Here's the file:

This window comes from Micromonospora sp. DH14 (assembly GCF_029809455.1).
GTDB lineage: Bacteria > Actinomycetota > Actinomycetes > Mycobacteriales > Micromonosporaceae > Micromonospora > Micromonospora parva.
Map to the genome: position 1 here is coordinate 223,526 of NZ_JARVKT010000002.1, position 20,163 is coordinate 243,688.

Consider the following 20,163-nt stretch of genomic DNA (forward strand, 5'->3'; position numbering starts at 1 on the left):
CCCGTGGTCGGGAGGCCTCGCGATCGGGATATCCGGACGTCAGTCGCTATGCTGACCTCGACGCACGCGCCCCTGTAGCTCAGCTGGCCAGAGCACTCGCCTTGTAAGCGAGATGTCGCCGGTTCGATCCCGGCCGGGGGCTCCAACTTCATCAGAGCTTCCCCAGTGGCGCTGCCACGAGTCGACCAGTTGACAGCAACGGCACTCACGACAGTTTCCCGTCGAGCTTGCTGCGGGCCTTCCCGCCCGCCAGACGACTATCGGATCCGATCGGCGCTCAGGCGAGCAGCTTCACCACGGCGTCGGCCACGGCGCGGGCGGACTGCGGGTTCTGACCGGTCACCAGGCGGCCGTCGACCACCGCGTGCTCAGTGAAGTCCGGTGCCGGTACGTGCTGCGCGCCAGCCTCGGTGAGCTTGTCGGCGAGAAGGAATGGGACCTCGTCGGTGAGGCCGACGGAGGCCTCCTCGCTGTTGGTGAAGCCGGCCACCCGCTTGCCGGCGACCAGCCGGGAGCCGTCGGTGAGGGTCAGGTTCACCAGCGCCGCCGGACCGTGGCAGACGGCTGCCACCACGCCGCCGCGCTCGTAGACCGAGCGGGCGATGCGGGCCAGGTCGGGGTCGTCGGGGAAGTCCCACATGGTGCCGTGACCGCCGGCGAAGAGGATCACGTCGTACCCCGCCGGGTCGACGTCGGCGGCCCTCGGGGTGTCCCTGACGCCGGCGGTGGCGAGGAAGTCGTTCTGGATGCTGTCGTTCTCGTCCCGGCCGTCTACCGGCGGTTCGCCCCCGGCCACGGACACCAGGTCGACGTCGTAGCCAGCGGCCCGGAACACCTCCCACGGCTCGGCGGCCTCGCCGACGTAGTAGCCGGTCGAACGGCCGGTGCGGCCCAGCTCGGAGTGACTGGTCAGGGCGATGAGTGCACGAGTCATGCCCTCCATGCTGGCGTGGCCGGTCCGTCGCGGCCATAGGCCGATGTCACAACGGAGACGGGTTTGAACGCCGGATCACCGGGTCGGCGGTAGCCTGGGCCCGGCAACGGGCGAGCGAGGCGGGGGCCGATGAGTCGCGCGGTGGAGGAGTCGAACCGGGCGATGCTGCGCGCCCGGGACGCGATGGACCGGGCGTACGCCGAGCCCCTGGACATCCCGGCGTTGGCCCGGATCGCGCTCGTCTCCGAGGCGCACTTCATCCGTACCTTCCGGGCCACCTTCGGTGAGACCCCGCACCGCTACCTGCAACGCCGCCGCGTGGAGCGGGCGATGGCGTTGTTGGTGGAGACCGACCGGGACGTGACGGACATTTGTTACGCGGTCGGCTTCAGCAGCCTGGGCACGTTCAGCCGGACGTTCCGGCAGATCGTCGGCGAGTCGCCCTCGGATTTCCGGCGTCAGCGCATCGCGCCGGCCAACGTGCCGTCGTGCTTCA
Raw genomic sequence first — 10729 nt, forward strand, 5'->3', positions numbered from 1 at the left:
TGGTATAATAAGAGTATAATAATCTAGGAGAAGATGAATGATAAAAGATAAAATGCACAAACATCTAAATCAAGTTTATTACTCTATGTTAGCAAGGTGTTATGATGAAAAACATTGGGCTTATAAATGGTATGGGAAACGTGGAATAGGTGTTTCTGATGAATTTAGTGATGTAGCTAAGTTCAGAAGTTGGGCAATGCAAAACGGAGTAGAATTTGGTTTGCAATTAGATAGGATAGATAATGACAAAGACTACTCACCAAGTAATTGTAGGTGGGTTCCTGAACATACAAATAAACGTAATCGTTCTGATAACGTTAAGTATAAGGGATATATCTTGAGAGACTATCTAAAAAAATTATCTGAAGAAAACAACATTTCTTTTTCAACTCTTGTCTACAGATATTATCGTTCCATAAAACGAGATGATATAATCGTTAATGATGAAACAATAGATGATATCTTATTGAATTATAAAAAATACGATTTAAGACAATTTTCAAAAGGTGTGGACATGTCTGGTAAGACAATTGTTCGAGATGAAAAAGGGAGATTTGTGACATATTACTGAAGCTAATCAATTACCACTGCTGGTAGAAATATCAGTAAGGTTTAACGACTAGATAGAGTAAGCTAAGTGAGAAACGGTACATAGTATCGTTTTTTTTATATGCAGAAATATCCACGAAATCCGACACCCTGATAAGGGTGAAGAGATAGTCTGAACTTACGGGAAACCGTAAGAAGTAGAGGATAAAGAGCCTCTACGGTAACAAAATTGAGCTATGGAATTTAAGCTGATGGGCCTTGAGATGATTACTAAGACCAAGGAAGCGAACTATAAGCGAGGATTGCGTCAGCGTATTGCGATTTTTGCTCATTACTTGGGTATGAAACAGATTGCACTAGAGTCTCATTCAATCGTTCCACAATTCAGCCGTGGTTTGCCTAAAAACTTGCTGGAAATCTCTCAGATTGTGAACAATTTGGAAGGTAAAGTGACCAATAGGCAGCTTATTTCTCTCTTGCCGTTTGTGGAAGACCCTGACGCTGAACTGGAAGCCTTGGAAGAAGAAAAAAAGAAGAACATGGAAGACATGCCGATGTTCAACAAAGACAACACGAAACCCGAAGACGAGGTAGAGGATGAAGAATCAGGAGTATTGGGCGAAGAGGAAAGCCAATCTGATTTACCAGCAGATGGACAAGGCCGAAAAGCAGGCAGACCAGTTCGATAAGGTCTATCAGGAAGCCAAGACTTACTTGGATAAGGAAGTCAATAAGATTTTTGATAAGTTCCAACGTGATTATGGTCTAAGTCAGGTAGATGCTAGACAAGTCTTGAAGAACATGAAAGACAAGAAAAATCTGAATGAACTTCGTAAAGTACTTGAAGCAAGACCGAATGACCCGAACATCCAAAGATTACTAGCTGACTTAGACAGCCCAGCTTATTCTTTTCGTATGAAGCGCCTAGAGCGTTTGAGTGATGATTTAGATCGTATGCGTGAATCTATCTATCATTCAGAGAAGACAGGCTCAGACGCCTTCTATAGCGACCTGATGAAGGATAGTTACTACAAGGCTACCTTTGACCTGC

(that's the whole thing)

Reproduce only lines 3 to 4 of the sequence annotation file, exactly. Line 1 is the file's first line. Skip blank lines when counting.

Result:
Map to the genome: position 1 here is coordinate 223,526 of NZ_JARVKT010000002.1, position 20,163 is coordinate 243,688.

Consider the following 20,163-nt stretch of genomic DNA (forward strand, 5'->3'; position numbering starts at 1 on the left):